Dincher said that when Vaughan grabbed the baby to perform CPR, "he did so in a quick manner" and "may have 'shaken' him while trying to get air into him," Trooper Nestico wrote. 

Corporal Joseph Akers interviewed Tyler Vaughan at the hospital. Vaughan reportedly admitted to having to "shake" or give little "vibrations" to the infant in the past to wake him up.

Around 6:30 or 7 a.m. on the morning of Dec. 4, 2019, Vaughan said the infant had spit up on his bib. Vaughan said he cleaned him up and tried to wake him by rubbing his stomach, according to the affidavit.

"He briefly woke up and then 'went limp' again. Tyler said he then had to 'lightly shake' him to try and wake him up," Trooper Nestico wrote.

Corporal Akers said he gave Vaughan a pillow to demonstrate the motion.

"Tyler then demonstrated by placing his thumbs across the front of [the victim's] chest, hands under his arm pits, and fingers across his back. He demonstrated a back and forth motion with the pillow for a couple seconds," Trooper Nestico wrote.

Vaughan placed the baby back in his bassinet and went to make him a bottle, according to police. That's when the mother, Dincher, woke up and found their child unresponsive, police said.

Vaughan's interview was continued at the state police Montoursville barracks, where he reportedly admitted to not telling anyone about a prior incident where he had shaken the infant.

He told police that between 1 a.m. and 3 a.m. on Nov. 25, 2019, he woke the infant up to feed him, according to the affidavit.

"He couldn't get [the victim] to wake up to eat so he 'shook him around to get him with the program.' Tyler said he knew if [the victim] didn't wake up now he would sleep for another two hours and he just wanted him to wake up," Trooper Nestico wrote.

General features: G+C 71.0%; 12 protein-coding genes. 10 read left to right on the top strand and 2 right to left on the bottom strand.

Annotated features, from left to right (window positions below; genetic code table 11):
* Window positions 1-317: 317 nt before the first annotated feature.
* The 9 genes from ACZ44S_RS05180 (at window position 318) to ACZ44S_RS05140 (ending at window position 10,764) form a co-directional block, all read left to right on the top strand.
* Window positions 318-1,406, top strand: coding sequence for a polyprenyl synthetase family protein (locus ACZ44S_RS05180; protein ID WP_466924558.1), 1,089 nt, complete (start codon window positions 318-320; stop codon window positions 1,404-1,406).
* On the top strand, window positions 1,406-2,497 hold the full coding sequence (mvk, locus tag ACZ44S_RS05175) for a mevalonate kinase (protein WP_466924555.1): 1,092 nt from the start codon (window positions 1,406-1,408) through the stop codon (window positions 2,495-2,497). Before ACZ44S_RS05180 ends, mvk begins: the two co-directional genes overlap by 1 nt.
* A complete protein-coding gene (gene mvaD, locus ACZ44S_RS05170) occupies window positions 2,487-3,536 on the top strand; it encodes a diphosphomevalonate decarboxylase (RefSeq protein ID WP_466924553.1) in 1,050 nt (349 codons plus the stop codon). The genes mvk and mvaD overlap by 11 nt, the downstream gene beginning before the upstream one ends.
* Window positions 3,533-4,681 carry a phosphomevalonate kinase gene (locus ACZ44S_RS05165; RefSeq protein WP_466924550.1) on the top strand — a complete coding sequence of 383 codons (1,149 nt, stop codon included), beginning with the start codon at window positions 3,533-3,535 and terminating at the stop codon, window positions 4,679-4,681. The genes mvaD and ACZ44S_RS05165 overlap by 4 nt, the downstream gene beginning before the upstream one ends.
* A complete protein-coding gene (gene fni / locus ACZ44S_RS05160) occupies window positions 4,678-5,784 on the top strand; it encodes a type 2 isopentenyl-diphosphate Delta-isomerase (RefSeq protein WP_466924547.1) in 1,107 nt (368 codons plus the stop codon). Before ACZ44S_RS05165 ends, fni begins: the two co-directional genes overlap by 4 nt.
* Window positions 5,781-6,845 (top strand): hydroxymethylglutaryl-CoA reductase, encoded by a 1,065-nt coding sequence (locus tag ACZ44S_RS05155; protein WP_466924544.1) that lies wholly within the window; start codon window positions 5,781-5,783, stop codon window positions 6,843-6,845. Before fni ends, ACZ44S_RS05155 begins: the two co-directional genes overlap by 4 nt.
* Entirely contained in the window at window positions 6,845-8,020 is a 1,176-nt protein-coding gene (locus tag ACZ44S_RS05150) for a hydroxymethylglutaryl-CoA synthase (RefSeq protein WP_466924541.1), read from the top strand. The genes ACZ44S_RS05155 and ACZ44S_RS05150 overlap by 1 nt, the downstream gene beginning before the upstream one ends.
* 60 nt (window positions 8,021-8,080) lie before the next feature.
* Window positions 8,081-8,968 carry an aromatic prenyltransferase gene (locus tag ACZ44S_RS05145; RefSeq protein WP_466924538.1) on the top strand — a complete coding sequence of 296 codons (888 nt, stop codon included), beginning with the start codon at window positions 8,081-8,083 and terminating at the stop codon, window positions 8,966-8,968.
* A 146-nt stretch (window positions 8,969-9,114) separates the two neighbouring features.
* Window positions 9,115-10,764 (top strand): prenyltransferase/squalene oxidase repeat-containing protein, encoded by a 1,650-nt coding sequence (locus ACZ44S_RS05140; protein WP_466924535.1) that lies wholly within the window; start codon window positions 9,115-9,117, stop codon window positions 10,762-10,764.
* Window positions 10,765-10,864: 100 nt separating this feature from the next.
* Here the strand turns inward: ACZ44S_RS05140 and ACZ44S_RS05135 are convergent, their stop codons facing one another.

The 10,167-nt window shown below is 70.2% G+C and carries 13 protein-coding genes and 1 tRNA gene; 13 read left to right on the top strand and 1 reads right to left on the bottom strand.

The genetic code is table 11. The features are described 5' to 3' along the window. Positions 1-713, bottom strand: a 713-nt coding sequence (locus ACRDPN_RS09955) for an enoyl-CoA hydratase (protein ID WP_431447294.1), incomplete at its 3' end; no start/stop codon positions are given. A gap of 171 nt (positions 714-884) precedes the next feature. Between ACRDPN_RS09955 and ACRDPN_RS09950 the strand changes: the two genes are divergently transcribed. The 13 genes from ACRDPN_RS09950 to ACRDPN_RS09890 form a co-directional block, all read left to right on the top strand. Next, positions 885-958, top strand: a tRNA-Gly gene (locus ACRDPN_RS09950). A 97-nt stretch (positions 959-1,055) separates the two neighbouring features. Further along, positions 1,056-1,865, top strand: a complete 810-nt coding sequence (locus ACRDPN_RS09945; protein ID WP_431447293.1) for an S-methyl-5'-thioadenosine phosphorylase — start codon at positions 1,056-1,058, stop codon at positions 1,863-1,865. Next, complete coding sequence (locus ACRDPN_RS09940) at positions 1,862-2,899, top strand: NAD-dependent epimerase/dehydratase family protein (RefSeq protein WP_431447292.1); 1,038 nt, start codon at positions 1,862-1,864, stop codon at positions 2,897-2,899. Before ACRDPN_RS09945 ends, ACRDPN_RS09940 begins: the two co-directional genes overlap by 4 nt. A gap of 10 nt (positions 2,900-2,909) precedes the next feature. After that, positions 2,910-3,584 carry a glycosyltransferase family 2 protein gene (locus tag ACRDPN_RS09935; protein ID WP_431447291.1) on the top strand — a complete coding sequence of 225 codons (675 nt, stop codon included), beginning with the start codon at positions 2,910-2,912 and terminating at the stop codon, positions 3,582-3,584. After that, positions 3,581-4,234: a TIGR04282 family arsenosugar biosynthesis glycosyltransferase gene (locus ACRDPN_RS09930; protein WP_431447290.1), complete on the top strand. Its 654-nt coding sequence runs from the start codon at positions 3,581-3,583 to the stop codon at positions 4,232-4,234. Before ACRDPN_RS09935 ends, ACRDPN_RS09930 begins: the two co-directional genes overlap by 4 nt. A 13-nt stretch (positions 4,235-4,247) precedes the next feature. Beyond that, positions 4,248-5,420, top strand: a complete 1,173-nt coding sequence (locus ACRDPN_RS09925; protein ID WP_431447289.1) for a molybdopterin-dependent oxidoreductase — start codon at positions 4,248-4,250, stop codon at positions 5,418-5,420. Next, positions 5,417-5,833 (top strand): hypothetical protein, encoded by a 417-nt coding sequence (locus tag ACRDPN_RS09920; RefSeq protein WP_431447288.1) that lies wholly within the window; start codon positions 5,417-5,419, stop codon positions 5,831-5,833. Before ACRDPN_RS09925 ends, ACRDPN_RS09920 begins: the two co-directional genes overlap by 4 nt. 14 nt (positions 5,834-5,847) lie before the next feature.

Police said Vaughan then told them he "shook [the infant] hard in quick vibrations."

Vaughan told police he didn't tell anyone, including the victim's mother, because "he knew he had done something wrong," according to the affidavit.

"Vaughan added that he had thought about that incident all day today because he knew that's what led [the victim] to be in the hospital," Trooper Nestico wrote.

Police said the infant spent six weeks in the Pediatric Care Unit of Geisinger Medical Center before being discharged.

The affidavit did not state to whom the infant was discharged but the mother has not been charged in relation to this incident.

Vaughan was charged with one count each of first degree felony aggravated assault - victim less than 13 and defendant 18 or older, first degree felony endangering welfare of children - parent/guardian commits offense, second degree felony aggravated assault - victim less than six and defendant 18 or older, first degree misdemeanor simple assault, and second degree misdemeanor recklessly endangering another person.

Vaughan's next court date is 9 a.m. on Feb. 19, 2020, before District Magistrate Jerry C. Lepley.